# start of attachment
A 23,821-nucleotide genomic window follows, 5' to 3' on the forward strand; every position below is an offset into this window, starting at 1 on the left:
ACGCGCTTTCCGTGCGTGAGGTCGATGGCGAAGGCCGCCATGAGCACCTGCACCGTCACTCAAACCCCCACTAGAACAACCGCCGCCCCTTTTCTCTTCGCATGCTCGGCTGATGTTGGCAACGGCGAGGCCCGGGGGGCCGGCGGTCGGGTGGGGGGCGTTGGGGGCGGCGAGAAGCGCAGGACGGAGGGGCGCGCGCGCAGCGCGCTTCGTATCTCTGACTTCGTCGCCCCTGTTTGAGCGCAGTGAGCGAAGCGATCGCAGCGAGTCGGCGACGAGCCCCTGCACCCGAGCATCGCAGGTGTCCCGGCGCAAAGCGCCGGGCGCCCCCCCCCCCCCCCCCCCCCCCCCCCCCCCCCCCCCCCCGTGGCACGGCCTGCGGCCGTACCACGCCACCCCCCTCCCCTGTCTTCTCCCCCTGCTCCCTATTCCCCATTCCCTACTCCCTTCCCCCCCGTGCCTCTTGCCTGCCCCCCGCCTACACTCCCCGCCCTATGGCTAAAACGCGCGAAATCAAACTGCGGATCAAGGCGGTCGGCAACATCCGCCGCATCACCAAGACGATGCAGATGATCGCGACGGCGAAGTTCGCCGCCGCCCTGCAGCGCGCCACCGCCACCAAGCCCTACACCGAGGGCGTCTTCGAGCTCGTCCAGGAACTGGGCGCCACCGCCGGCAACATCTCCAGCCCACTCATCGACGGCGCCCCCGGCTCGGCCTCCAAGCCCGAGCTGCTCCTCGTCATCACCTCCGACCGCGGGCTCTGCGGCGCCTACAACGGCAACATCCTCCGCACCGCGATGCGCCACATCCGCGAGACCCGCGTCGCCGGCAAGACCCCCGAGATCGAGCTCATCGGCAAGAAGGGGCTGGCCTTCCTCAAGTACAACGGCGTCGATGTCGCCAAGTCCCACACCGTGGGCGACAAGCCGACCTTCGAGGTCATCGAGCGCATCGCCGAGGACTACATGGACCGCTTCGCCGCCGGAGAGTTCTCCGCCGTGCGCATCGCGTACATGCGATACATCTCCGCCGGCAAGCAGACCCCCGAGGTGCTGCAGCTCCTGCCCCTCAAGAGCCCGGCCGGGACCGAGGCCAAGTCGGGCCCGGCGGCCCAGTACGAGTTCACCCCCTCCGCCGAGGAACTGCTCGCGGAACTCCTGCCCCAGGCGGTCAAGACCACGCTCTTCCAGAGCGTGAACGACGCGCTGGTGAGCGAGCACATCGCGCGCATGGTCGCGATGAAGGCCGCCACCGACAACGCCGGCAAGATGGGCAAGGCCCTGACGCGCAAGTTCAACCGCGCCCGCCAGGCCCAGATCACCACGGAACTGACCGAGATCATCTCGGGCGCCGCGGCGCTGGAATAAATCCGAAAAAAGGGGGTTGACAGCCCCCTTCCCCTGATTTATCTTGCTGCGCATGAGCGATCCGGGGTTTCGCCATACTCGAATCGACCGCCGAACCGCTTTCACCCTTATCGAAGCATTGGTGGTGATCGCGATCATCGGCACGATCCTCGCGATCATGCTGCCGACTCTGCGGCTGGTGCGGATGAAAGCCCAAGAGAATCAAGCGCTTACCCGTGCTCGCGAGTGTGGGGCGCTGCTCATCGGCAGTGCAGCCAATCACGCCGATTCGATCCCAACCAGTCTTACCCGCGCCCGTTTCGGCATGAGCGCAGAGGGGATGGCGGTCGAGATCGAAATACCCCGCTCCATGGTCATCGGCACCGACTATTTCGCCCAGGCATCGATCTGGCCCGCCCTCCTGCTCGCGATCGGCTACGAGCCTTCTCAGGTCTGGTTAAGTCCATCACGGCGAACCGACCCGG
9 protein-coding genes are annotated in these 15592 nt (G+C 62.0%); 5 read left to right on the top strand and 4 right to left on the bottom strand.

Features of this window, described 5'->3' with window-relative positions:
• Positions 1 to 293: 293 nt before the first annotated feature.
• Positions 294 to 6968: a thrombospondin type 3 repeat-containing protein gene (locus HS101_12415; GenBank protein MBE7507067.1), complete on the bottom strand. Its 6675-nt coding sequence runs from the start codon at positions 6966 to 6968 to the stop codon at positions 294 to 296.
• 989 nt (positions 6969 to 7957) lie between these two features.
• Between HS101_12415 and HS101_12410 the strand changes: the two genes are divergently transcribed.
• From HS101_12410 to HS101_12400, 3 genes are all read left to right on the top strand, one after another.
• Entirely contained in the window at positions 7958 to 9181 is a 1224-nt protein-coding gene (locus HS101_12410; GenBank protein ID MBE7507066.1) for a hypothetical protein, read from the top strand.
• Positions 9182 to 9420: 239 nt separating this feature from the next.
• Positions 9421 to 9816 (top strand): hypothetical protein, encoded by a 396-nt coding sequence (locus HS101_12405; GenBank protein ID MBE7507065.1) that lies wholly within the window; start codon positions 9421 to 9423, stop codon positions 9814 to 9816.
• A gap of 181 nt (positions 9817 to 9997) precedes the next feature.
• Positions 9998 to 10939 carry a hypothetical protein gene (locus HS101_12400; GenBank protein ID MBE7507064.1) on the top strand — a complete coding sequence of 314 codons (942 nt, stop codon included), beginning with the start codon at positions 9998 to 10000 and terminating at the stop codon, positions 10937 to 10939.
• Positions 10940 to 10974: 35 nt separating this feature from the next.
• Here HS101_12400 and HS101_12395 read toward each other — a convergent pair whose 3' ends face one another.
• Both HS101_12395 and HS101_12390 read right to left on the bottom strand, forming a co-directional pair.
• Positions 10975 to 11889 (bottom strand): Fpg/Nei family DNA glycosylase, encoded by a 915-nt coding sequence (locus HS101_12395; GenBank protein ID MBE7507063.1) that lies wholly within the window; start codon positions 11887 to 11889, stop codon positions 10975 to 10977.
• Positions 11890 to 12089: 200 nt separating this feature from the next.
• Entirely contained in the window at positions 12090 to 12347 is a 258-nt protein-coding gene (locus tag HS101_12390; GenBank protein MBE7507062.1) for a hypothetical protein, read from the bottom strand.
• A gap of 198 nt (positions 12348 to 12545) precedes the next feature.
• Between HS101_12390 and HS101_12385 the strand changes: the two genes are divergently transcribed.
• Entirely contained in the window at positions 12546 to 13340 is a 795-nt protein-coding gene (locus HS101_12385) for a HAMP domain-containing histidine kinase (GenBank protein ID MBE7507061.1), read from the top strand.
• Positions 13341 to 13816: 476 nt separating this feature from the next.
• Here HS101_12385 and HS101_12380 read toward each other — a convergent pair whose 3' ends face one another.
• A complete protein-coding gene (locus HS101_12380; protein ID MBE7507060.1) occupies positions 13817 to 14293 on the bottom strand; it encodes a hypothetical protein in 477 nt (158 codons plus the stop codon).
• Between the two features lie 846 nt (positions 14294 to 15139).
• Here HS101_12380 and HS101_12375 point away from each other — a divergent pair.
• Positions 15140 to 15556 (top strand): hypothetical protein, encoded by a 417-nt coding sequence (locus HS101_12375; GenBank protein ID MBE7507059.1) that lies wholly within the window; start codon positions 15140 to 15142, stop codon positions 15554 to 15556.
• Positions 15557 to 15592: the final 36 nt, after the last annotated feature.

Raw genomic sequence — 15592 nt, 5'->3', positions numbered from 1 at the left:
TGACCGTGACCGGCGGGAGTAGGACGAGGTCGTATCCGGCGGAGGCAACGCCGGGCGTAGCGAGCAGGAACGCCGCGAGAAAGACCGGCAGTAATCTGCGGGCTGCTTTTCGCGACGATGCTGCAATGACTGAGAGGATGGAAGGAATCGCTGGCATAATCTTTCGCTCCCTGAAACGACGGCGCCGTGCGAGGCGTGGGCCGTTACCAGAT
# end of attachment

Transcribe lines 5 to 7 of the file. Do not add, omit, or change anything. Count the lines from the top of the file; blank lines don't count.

• Positions 1 to 293: 293 nt before the first annotated feature.
• Positions 294 to 6968: a thrombospondin type 3 repeat-containing protein gene (locus HS101_12415; GenBank protein MBE7507067.1), complete on the bottom strand. Its 6675-nt coding sequence runs from the start codon at positions 6966 to 6968 to the stop codon at positions 294 to 296.
• 989 nt (positions 6969 to 7957) lie between these two features.